A gift to yourself

One of the best ways to avoid gaining weight during the holiday eating season is to ramp up your exercise regimen.

Yeah, right.

Chalene Johnson knows it’s hard to squeeze exercise into your December schedule. But she’s convinced that even the most overwhelmed among us can make it happen.

Johnson, creator of TurboFire workout program and author of “Push: 30 Days to Turbocharged Habits, a Bangin’ Body, and the Life You Deserve” (Rodale, 2011), applies “secrets of success” gleaned through observing folks who’ve succeeded in business, marriage and other areas of life to the realm of weight management. Here are her tips for making exercise happen, no matter how busy or tired you are.

Build it into your schedule. Take 10 minutes first thing in the morning or, better yet, the night before to plan. First, schedule the things you absolutely must do, being sure to account for how much time those activities actually will take. Then add your daily exercise. “Treat it with the same dignity and respect you would any other important task,” Johnson says. Make use of the hour before dawn if you can. “Nobody needs you at 5:30 a.m.,” she says.

Whittle your list. Just for December, give yourself permission to drop a few things to make room for exercise. That could mean not volunteering in your kids’ schools, slowing down on the social media or cutting back on housecleaning. You could also outsource tasks such as gift-wrapping or untangling strands of lights.

Make your promise public. Telling people you plan to exercise regularly during the holidays makes you accountable. Enlist a friend (“someone who won’t let you slide”) to join you in person or on Facebook. Or get your office mates to agree to a daily lunchtime walk.

Create a “why” list. “Write down all the reasons why you want to make fitness a priority during the holidays,” Johnson says. Post it where you’ll see it every day. Or create it as a note or calendar item on your cellphone so you’ll have it with you all the time.

Dry skin? Moisturize your air.

Got the winter dry-skin blues? Unfortunately, that moisturizer you’ve been slathering on will only help so much.

“Your skin is 70 percent water,” says Robert Greenberg, a dermatologist practicing in Vernon, Conn. And the dry indoor heat this time of year saps the skin of its moisture.

“Your skin becomes dry because it lacks water, not because it lacks oil,” Greenberg says. Using moisturizers and creams doesn’t really help, he says, unless you apply them right after your shower or bath (or after washing your hands), when you have lots of water in your skin. Moisturizers act as a barrier against evaporating lots of water, but the effectiveness is temporary.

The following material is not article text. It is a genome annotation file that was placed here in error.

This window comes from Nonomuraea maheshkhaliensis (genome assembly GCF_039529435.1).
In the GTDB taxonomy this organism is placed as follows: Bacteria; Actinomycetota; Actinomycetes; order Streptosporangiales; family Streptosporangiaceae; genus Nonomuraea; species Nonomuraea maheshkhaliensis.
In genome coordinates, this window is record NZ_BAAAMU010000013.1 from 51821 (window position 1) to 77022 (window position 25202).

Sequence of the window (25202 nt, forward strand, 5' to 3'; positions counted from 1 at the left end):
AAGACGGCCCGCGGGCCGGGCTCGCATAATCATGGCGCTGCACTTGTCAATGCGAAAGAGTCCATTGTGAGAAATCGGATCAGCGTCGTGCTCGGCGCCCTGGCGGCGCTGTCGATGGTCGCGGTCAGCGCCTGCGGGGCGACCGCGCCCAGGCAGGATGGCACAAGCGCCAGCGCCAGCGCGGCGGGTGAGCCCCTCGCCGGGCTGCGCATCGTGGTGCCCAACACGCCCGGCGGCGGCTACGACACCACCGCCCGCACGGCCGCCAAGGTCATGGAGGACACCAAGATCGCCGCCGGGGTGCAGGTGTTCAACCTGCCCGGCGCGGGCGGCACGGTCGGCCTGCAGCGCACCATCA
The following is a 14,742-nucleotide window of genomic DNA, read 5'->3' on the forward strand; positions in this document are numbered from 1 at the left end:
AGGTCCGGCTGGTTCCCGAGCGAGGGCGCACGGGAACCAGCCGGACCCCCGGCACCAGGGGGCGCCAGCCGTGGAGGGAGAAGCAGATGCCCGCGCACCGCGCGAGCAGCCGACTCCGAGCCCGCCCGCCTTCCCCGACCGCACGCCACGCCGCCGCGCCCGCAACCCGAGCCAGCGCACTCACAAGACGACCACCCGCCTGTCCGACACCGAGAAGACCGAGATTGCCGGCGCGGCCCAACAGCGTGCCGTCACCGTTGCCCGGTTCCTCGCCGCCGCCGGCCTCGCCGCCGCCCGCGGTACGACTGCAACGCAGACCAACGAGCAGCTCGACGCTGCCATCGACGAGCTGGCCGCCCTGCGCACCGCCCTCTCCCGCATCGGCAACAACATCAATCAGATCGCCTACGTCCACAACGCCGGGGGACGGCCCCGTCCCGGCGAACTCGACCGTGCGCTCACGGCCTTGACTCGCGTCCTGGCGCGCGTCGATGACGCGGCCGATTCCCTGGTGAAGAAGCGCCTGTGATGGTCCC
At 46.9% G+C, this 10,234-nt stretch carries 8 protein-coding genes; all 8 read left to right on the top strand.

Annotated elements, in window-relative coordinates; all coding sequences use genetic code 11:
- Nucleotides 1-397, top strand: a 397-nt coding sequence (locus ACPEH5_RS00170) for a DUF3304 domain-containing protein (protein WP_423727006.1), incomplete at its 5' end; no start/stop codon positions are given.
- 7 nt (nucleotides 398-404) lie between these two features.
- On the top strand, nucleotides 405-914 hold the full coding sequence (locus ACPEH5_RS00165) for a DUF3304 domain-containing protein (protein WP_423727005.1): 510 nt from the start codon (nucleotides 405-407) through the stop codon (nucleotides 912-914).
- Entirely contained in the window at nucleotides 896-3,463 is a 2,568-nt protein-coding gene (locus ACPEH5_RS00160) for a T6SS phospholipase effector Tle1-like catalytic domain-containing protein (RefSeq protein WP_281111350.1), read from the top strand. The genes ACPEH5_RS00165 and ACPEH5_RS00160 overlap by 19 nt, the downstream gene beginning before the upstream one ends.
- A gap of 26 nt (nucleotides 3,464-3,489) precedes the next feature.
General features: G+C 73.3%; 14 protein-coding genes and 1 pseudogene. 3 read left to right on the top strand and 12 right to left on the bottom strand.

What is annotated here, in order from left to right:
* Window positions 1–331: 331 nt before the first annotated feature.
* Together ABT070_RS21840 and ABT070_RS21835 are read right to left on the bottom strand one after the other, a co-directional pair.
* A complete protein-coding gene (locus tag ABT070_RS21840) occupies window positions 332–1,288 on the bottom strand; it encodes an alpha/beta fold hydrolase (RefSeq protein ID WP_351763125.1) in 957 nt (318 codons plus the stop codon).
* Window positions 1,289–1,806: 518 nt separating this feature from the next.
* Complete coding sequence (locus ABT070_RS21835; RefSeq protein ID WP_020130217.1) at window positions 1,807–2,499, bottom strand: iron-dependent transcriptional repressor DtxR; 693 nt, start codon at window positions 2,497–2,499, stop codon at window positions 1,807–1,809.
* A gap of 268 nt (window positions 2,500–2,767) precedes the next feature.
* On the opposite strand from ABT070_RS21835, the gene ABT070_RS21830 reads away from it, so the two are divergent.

So, is drinking more water the solution? Greenberg says no, adding that dry skin is not a sign of overall dehydration.

The best way to combat dry skin in winter, Greenberg offers, is to “try to change the environment by putting more moisture in the air. Houseplants with lots of water, a humidifier, a pan of water on top of the wood stove” can help a room feel more like summer, he says.

“Pomegranates are a good produce choice for December,” says Marisa Moore, a registered dietitian in Atlanta and spokeswoman for the American Dietetic Association. “They’re in peak season, and you can store them in the fridge for up to two months.”

The fruit’s vibrant red seed sacs, which hold a hard kernel surrounded by juice, offer a bit of Vitamin C and potassium, Moore says, and a half-cup serving provides a healthy 3.5 grams of fiber. Thanks to the antioxidants they contain, pomegranates may help fight some cancers and possibly slow the growth of prostate cancer, Moore notes.

Moore suggests adding the tangy-sweet pomegranates seeds to Greek yogurt; tossing them with golden beets, goat cheese and salad greens for a winter salad; or reducing the juice to create a sauce for chicken or pork.

Pomegranate juice is tasty but not as good a choice as the seeds, Moore says. “Half a cup of juice has [about] 70 calories, just like half a cup of seeds,” she says. “But most people drink more than half a cup, and eight ounces adds up to [about] 135 calories.” Plus, she says, the juice contains no fiber.

That’s too bad, because pomegranate seeds can be hard to harvest. Moore suggests cutting the fruit into quarters and placing the pieces in a bowl of water. “The seeds will fall to the bottom, and the rind and pits will float to the top,” she says. You can freeze the seeds in an airtight container for up to three months, Moore notes; handle them with care, as they can stain your hands and clothing.

Pomegranate recipes

Here are three dishes to try from the Food section’s Recipe Finder, www.washingtonpost.com/recipes:

Brussels Sprouts California Style

Citrus, Mint and Pomegranate Salad

Pomegranate-Glazed Baby Beets

Go easy on the Glogg

Gary Rogg, assistant professor of internal medicine at Montefiore Medical Center in the Bronx, has an interesting take on alcohol. “Alcohol is calories,” he says. “Fuel for the engine, if you will.” Accompanying your drinks with food and “drinking adequate amounts of water will naturally cut your desire to drink” by curbing your need for the carbs that drinking supplies. Hydrating ahead of time also can set you up for imbibing less through the evening, Rogg suggests.

In addition to the usual cautions against drinking and driving, mixing alcohol and medications and consuming alcohol when pregnant, Rogg reminds us that “the American Heart Association says up to two drinks a day for men and one drink a day for women is okay,” he says. And he warns that this doesn’t mean it’s okay to quaff eight drinks at a time on the weekend.

Before you go out on the holiday party circuit, Rogg recommends choosing a companion who can help you recognize if you’re taking happy hour a bit too far. “Once a person starts drinking, he loses perspective,” Rogg says. “People who are with you can help.”